Just make sure never to take credit for their discoveries--Bugs always got in trouble because the rabbit always let Elmer know he'd been "duped." Your victory is that your design wins and that your clients are a little better informed.

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1  
Brilliant answer, and such a pleasure to read! –  Patrick McElhaney Sep 20 '10 at 17:07
    
I wonder if you could use that in a fight: "Oh yeah? Well how about I come over there and shape my schemata all over your epistemology?" –  Rahul Sep 20 '10 at 17:28
    
This answer reminds me of Ken Kellogg's talk about redesigning the Marriott homepage. You can check it out here, it's quite interesting from the pov of designing for big clients: uie.com/brainsparks/2010/03/29/… –  Rahul Sep 20 '10 at 17:31
    
@Patrick thanks! I kinda get nerdy about it sometimes, glad it wasn't a ramble. –  Matt Sep 20 '10 at 20:05
    
@Rahul(1) Ha, it'd be so easy :-) "Oh yeah? Well your mom's been shaping my schema for 'foxy' all night..." –  Matt Sep 20 '10 at 20:07

I don't think there's really an answer to this question that you can use to suddenly improve things. It sounds like your design expertise is being ignored by people who think, like you say, that they can just tell someone to make something "more corporate" or "more consumer". They don't think in terms of "user experience", but in terms of "corporate branding", and "looking professional".

The only way to fix this is by long-term education of the people making these calls. There are various ways to go about doing that: have them read books like Rework and Don't Make Me Think to bring their thinking into the modern era. You can put them through some workshops about design and UX to give them an idea of what they're dealing with.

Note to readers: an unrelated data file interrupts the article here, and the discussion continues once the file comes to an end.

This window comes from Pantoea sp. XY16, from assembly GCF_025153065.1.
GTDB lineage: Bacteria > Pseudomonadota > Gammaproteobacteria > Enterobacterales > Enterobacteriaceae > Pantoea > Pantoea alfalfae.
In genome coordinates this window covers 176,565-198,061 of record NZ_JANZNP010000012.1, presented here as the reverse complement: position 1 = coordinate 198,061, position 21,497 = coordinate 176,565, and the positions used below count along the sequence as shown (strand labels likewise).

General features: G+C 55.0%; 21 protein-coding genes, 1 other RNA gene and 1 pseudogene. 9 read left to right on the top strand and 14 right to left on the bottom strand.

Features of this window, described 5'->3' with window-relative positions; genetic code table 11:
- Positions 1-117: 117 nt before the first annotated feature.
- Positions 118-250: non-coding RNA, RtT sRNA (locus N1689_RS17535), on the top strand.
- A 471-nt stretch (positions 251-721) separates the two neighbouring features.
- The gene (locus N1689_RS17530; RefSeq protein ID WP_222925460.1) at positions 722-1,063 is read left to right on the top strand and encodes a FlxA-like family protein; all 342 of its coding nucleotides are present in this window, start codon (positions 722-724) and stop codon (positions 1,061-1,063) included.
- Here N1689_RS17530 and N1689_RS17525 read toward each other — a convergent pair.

But ultimately, it will boil down to the individual: do they care about what you have to say? Are they going to take you seriously enough to learn from you? If yes, then start the longwinded process of respectfully bringing them up to speed on UX design and how user interfaces and design have a big impact. If not... your time is probably better spent elsewhere.

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Thanks for the quick reply, Don't Make Me Think was actually the first book I bought and is currently out on loan from my desk so I seem to be pushing it in the right direction. They do seem to be making progress in terms of slowly understanding the need and the time taken for a good UI and it looks like only time and experience will help them understand the importance and trying to move the company's image into the modern world. –  Michael Henley Sep 20 '10 at 11:43

Try to get them to test it - pick one small non-critical product/feature (you will get the best results using the highest volume product/feature - but they would probably won't want to use anything critical for testing) create two versions: one dull and one nice.

Now give some customers (or do some demos with) the dull version and some with the nice version, measure conversion rate/customer acceptance/whatever is relevant.

At the end of this experiment you will have actual data, it will probably show you are right and good UI sells - but it might so the people doing the buying are also "green screen for 20 years" people and they don't trust anything that doesn't look dull.

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The two approaches that I've taken to this that seem to have reasonable success are:

1) Changing the management - get somebody in who values design. This may not always be a simple option :-)

2) Demonstration. Pick a tiny thing. A/B test a "normal" vs a "good" design. Possibly forget to ask permission first. If you're right you'll get better results. Use the good results to sell other experiments. Use their good results to sell more. Use a history of good results to sell design.

In my experience this is like dealing with somebody who doesn't believe juggling is possible. Arguments won't win them over. Demonstrations will.